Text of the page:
Why Choose the IB?

Andrew Arth

By Andrew Arth ’19 

Hello Friends, and welcome to week 2 of the blog.  The number 1 question I get asked on tours is why did I choose to pursue the International Baccalaureate Diploma.  “Do you even plan on going abroad?” they ask.  “Is it better than AP?” or “Why do you need a second diploma?” are the two follow-ups which I always am ready for.  Well, let’s start with the basics.

Yes, IB is a secondary diploma which is an addition to your George School diploma. No, it is not required by George School, in fact it is wholly optional. No, it is not “better” than AP and AP is not “better” than the IB, they are simply different entities.  And to answer the last question of why, I think it is more important to understand the minds of George School students.  As a community we are a group that tends to seek out knowledge, to question preconceived notions, and lean into the unknown.  We embrace dissenting opinions in search for a greater truth, in search of the light.  So, you may be asking at this point, “Well, how does this at all relate to the IB?”

In my opinion, the IB only helps to expedite this process of in-depth thinking.  It truly is a worldly education and an opportunity that not many are afforded.  It places emphasis on real world skills like writing, field work, research, and reflection.  The IB not only pushes the idea of exploration, it necessitates and places students in opportunities to do so.  When writing Internal Assessments, you are evaluating and offering solutions to real world, modern day problems.  You are not training yourself to be the problem-solvers of tomorrow, you are becoming the problem-solver of today.  It is much more than an academic tick mark, a diploma to hang on the wall, and a conversation piece to impress interviewers down the road.  It is a way of thinking and learning that is more holistic, encompassing, and reflective than any else, in my opinion.  So when the question of “why IB?” is raised, I think to myself “why not?”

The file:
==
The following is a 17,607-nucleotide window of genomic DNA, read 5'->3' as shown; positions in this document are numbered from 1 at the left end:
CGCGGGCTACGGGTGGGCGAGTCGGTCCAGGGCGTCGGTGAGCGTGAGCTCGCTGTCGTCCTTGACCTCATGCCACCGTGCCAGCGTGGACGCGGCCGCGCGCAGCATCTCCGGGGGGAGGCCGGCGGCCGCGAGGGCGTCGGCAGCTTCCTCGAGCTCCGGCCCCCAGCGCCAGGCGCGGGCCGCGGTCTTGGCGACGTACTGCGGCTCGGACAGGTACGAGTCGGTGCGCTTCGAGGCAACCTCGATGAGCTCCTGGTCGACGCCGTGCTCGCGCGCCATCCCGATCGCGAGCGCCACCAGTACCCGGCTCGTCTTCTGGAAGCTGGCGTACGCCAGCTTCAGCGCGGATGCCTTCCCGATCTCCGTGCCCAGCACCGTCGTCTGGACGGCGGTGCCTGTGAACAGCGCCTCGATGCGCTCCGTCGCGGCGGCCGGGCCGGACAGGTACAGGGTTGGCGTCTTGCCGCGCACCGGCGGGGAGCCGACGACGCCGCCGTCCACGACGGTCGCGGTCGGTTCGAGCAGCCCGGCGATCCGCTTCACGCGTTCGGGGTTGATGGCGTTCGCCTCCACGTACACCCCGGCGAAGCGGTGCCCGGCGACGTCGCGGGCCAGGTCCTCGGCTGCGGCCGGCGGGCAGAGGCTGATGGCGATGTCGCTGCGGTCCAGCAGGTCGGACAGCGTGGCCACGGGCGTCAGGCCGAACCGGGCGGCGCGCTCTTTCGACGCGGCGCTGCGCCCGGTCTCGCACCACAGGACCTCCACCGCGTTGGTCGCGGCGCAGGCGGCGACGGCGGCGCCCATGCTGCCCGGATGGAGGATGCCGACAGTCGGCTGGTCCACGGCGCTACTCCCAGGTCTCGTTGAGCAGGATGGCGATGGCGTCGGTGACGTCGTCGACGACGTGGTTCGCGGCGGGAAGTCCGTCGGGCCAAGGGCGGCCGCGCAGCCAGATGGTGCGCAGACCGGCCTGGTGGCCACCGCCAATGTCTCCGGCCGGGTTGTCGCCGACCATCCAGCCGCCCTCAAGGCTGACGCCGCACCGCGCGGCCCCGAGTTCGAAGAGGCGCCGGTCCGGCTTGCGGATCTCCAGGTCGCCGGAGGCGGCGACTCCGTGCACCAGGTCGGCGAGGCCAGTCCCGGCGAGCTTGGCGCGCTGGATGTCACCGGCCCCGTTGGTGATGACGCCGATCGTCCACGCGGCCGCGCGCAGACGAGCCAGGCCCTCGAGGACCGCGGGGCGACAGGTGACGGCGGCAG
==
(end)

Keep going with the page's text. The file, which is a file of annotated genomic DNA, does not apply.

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Filed under A Day in the Life, Admission Office, George School Ambassador, Student Work, Students

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